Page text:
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Proving Workplace Discrimination

Multiple federal and state laws protect workers from workplace discrimination, which is commonly defined as adverse employment action against a person who falls under a protected category. But contrary to popular belief, it isn’t easy to bring a workplace discrimination lawsuit and win: To be successful, you must be able to show factual evidence for your case.

At Habbas & Associates, our attorneys have over 200 years of experience helping our clients navigate this complex area of the law. Whether you just have a “gut feeling” that you’ve experienced discrimination or if you already have strong evidence of the discrimination in progress, we can define your goals and seek justice for your losses.

Before you get started, however, there are a few things you should know about proving workplace discrimination.

Proving Workplace Discrimination

In workplace discrimination cases, there’s rarely ever a single instance that shows discrimination took place or a “smoking gun.” Additionally, not all forms of discrimination are covered under federal and state laws, so it’s important to make sure that you are a member of a protected category before you begin a case.

For example, under the federal Age Discrimination in Employment Act or ADEA, it’s illegal for employers or your colleagues to commit discrimination based on being over 40. Meanwhile, Title VII of the federal Civil Rights Act covers a wider range of protected categories, including sex, race, and other identifying characteristics.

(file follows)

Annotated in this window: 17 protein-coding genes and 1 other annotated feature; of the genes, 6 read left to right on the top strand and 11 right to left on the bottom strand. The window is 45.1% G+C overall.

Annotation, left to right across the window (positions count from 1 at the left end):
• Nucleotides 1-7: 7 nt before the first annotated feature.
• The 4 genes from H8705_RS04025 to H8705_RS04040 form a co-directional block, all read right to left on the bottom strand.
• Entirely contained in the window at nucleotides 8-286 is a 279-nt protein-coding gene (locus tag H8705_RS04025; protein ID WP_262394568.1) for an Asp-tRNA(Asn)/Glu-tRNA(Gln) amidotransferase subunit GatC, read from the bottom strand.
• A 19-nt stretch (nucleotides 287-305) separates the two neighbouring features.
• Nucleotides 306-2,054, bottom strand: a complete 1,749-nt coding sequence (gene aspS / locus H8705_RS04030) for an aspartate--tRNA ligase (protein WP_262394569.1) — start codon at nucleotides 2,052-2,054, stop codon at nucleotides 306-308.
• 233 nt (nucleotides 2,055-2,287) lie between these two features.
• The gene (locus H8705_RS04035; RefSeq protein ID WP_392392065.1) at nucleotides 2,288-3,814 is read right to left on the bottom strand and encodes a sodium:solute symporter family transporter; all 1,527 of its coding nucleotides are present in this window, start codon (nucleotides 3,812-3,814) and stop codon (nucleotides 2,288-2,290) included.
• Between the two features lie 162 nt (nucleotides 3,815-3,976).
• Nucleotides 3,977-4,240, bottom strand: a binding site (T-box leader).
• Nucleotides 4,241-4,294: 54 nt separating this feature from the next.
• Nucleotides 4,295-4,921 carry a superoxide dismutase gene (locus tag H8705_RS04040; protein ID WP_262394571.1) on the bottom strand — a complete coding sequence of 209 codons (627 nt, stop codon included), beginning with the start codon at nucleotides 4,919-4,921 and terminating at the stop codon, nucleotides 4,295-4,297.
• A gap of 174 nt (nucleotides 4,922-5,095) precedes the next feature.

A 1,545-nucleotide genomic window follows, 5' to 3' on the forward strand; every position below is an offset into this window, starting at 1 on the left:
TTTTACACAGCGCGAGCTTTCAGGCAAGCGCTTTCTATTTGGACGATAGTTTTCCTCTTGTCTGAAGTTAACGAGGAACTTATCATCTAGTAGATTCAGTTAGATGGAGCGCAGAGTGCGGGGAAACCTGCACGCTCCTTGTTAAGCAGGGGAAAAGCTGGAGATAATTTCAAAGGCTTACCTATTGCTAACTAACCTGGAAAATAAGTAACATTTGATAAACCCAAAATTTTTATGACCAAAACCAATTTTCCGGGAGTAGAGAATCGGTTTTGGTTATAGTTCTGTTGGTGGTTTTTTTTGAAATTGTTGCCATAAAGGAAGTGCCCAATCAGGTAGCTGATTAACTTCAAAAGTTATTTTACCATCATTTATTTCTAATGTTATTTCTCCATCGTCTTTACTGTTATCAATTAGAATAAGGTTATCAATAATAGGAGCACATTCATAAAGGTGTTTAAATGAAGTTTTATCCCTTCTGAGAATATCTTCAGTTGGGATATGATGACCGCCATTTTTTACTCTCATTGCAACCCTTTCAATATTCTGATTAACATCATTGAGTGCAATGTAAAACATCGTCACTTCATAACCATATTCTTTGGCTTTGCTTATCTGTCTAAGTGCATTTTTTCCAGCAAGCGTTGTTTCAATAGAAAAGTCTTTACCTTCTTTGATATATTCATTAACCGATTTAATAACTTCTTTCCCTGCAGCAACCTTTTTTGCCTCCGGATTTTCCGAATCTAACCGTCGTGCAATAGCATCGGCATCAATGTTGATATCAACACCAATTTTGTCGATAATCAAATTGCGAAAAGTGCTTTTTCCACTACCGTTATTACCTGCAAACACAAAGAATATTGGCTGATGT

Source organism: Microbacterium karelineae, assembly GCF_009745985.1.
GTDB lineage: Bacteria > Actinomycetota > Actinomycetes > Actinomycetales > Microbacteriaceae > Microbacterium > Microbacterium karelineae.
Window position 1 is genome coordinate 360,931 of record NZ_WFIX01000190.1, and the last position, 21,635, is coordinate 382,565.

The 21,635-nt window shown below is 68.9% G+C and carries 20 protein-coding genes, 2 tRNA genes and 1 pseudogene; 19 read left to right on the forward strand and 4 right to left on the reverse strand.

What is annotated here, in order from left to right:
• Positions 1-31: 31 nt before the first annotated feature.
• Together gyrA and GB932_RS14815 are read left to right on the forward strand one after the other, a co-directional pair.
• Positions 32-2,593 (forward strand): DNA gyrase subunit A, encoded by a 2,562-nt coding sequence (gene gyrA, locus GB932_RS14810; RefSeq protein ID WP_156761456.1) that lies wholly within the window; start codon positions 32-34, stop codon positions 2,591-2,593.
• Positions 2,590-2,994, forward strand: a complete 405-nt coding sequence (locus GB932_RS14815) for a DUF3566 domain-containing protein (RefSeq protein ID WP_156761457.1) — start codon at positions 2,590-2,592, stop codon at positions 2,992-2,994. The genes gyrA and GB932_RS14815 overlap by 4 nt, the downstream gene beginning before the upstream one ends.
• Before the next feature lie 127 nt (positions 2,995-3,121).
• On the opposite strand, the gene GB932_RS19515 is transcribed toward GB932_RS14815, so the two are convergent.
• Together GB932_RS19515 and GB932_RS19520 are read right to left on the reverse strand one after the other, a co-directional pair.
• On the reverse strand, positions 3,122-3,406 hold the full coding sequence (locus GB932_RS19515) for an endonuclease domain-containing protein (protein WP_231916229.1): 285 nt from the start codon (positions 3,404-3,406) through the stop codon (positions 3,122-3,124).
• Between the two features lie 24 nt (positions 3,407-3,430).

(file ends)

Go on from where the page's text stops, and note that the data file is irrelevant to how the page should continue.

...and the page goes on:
Here are some of the primary protected classes or categories under federal and state laws:

  • Sex
  • Race
  • National origin
  • Religion
  • Pregnancy & related conditions
  • Color
  • Age
  • Disability status
  • Veteran status
  • Several local and state-specific categories vary by region, including:
  • Gender identity and sexual orientation
  • Language
  • Immigration status
  • Genetic information
  • Caregiving status/family responsibilities

If you are a member of one of these protected categories, your employer cannot take adverse action against you. An adverse action can happen at any point during the employee-employer relationship, from the hiring process to promotions to termination. This is a broad definition, which means that you will need to speak with a qualified attorney to determine whether discrimination took place in your case.

Once it has been established that you are part of a protected class – and that you suffered discrimination despite being qualified for a position or project – you will need to show that there is evidence. This evidence can either be direct or circumstantial. Because most discrimination cases are built on circumstantial or “indirect” evidence, you should be ready to share any contextual factors, conversations, or experiences that are related to your discrimination.

We Can Help You Navigate a Discrimination Claim

Bringing a workplace discrimination claim can be a stressful experience, as many people experience retaliation and other unlawful behavior from their employers when they try to report unfair treatment. This kind of behavior should always be seen as unacceptable at American workplaces, and when you work with our experienced team at Habbas & Associates, we’ll stand up for your right to a safe and welcoming work environment. With a comprehensive knowledge of the laws and statutes in California, we’ll help you determine the best course of action for recovery.

Contact us today at (888) 387-4053 to get started!

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